What does the ending of the story "The Yellow Wallpaper" suggest about the woman behind the wallpaper?

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On a feminist reading, one could say that the ending of the story suggests that the unnamed narrator has so identified with the struggling woman behind the wallpaper that she has come to identify herself with the condition of women as a whole.

The woman in the wallpaper, desperately trying...

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On a feminist reading, one could say that the ending of the story suggests that the unnamed narrator has so identified with the struggling woman behind the wallpaper that she has come to identify herself with the condition of women as a whole.

The woman in the wallpaper, desperately trying to escape from the bars that imprison her, represents the plight of women in a patriarchal society. The unnamed narrator, patronized and belittled by her husband and confined to a small bedroom, has come to identify with the struggle of her sisters as they are stifled and constrained in their daily lives by the patriarchy.

But as the narrator lives at a time when there is no real outlet for respectable middle-class women to express their frustrations, she goes out of her mind, blurring the distinction between herself and the woman in the yellow wallpaper. Indeed, in some respects, the woman in the wallpaper is the narrator, albeit a projection of her tortured psyche.

The narrator's terrible realization that she too is trapped brings home to her just how hollow her existence is. Ordinarily, this would be bad enough. But because she has nowhere else to go, she cannot escape from this terrible condition except by descending into madness.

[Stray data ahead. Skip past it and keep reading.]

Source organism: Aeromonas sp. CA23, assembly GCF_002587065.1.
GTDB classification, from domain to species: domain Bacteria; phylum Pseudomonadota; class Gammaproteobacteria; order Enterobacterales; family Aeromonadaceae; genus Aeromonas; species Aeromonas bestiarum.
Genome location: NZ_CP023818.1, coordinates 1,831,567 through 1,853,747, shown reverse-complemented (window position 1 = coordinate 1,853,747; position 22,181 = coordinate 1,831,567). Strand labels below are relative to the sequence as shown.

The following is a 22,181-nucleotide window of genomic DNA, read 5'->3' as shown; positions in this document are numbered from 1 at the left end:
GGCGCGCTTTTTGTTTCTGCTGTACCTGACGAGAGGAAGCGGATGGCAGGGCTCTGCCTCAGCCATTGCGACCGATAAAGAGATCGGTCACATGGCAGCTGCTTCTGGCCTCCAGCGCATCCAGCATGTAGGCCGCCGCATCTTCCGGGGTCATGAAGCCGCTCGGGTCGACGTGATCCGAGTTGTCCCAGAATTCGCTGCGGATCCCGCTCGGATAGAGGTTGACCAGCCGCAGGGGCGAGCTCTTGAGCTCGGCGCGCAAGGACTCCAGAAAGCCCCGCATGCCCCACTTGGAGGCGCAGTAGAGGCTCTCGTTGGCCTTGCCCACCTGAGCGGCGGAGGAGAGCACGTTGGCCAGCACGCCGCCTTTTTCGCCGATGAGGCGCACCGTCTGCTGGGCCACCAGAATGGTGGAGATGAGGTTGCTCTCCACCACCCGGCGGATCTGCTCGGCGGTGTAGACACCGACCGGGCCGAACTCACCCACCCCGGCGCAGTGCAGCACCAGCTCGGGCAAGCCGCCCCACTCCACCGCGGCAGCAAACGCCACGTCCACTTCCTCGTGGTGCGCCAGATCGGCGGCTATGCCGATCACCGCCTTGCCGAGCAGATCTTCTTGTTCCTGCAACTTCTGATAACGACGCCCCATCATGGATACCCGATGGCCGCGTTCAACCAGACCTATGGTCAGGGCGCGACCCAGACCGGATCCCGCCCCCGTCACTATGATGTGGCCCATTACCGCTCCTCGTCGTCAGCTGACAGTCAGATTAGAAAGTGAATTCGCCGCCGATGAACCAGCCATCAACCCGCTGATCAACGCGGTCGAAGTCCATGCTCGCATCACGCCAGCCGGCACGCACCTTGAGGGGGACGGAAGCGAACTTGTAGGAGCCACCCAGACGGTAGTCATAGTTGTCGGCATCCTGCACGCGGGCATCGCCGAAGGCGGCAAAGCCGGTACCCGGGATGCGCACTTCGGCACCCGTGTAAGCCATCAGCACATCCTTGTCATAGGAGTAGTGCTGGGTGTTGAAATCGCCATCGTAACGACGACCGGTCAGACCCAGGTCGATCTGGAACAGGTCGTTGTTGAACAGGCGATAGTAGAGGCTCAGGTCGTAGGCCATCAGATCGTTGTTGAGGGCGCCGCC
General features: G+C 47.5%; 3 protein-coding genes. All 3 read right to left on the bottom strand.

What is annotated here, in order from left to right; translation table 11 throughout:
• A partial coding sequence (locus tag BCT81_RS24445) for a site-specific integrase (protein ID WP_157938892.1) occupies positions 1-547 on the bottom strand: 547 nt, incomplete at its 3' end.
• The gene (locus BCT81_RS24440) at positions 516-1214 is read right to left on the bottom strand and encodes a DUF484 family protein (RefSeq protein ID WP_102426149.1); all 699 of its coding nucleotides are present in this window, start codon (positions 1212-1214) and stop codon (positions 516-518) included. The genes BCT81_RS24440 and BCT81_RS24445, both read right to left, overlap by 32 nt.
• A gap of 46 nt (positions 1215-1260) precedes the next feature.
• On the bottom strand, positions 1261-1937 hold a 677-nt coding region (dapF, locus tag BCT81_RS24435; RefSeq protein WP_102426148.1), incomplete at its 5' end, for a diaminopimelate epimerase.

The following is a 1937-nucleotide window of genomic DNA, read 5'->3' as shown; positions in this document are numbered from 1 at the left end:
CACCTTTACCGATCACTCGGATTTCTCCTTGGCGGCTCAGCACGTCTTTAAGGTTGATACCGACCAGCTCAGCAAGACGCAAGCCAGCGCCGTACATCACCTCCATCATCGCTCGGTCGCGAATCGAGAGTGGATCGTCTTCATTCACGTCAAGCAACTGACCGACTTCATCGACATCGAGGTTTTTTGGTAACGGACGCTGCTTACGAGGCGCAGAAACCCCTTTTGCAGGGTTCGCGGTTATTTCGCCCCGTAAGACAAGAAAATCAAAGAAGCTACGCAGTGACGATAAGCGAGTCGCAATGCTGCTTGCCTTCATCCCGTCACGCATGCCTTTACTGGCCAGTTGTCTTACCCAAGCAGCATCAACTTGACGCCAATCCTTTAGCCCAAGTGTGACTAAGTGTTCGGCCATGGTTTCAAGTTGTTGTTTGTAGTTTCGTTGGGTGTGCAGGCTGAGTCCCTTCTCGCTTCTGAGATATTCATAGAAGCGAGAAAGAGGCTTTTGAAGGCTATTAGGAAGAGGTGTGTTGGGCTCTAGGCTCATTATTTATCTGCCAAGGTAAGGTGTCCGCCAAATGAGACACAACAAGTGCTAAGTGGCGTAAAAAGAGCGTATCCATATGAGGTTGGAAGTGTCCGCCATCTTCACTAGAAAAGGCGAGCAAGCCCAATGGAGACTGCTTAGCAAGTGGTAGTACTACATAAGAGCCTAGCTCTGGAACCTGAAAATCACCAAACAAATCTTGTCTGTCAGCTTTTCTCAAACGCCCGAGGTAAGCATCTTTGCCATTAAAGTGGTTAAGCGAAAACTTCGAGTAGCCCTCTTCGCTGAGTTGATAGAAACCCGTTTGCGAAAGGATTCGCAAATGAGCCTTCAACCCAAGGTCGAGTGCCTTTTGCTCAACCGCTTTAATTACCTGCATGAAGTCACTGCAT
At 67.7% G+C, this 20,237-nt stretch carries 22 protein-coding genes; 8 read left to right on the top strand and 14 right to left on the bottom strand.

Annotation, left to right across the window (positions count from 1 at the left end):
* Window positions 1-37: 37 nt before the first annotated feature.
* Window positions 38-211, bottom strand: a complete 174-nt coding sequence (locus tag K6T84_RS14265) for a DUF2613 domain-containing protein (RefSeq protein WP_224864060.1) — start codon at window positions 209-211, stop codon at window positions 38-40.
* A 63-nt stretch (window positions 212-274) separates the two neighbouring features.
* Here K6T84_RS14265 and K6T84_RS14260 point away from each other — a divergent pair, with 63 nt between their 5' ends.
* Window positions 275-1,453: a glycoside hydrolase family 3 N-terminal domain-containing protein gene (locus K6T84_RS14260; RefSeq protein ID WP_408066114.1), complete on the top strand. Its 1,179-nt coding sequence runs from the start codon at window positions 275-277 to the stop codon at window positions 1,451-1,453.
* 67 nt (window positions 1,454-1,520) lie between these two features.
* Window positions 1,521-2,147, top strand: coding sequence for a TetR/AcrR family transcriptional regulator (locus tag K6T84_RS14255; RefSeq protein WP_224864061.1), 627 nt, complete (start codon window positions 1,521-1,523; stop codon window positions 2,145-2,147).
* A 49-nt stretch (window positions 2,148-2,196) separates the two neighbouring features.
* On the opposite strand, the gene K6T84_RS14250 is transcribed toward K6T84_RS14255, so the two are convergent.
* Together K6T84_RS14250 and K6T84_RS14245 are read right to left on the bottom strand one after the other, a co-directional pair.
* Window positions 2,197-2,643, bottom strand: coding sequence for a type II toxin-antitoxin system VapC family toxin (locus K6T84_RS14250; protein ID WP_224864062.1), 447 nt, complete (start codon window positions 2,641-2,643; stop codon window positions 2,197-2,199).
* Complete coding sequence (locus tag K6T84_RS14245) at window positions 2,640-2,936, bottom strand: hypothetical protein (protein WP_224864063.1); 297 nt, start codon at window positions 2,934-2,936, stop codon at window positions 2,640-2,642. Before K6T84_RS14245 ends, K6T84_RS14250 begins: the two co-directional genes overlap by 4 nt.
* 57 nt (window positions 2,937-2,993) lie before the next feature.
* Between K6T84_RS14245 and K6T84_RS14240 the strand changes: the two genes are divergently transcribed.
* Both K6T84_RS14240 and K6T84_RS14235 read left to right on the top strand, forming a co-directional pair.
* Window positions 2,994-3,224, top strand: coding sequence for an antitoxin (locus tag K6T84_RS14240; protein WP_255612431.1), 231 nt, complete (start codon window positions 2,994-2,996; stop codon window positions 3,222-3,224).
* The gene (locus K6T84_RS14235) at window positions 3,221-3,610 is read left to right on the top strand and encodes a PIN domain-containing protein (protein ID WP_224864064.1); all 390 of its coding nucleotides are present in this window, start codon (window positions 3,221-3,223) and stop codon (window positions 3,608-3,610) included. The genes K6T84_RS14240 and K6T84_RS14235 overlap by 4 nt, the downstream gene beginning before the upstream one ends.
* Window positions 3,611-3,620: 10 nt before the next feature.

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At the end of the story, John manages to finally open the door to the upstairs room and discovers that his mentally unstable wife is crawling on the floor in a creepy, unrecognizable manner. Before John faints, his wife says,

I've got out at last...in spite of you and Jane! And I've pulled off most of the paper, so you can't put me back! (Gilman, 10).

The narrator's comments and odd behavior suggest that the woman behind the yellow wallpaper was a reflection of herself. The woman behind the yellow wallpaper represents the narrator's repressed life and is a manifestation of her mental illness, which is a result of her postpartum depression and the "rest cure" that her husband subscribes to. Throughout the story, the narrator slowly descends into madness as she struggles to exercise her personal agency under her husband's oppressive control. John refuses to allow his wife to write, exercise, or socialize with others while insisting that she remain cooped up in the upstairs room. She begins seeing the image of a woman imprisoned in the wallpaper, which turns out to be an accurate reflection of herself.

Similar to the woman behind the wallpaper, the narrator cannot escape the upper room, lacks control over her life, and cannot express her individuality. By the end of the story, the narrator has completely lost touch with reality and has descended into madness. Her mental insanity is directly related to her suppressed feelings, lack of independence, and the unhealthy "rest cure" treatment, which has enhanced her isolation and significantly contributed to her depression.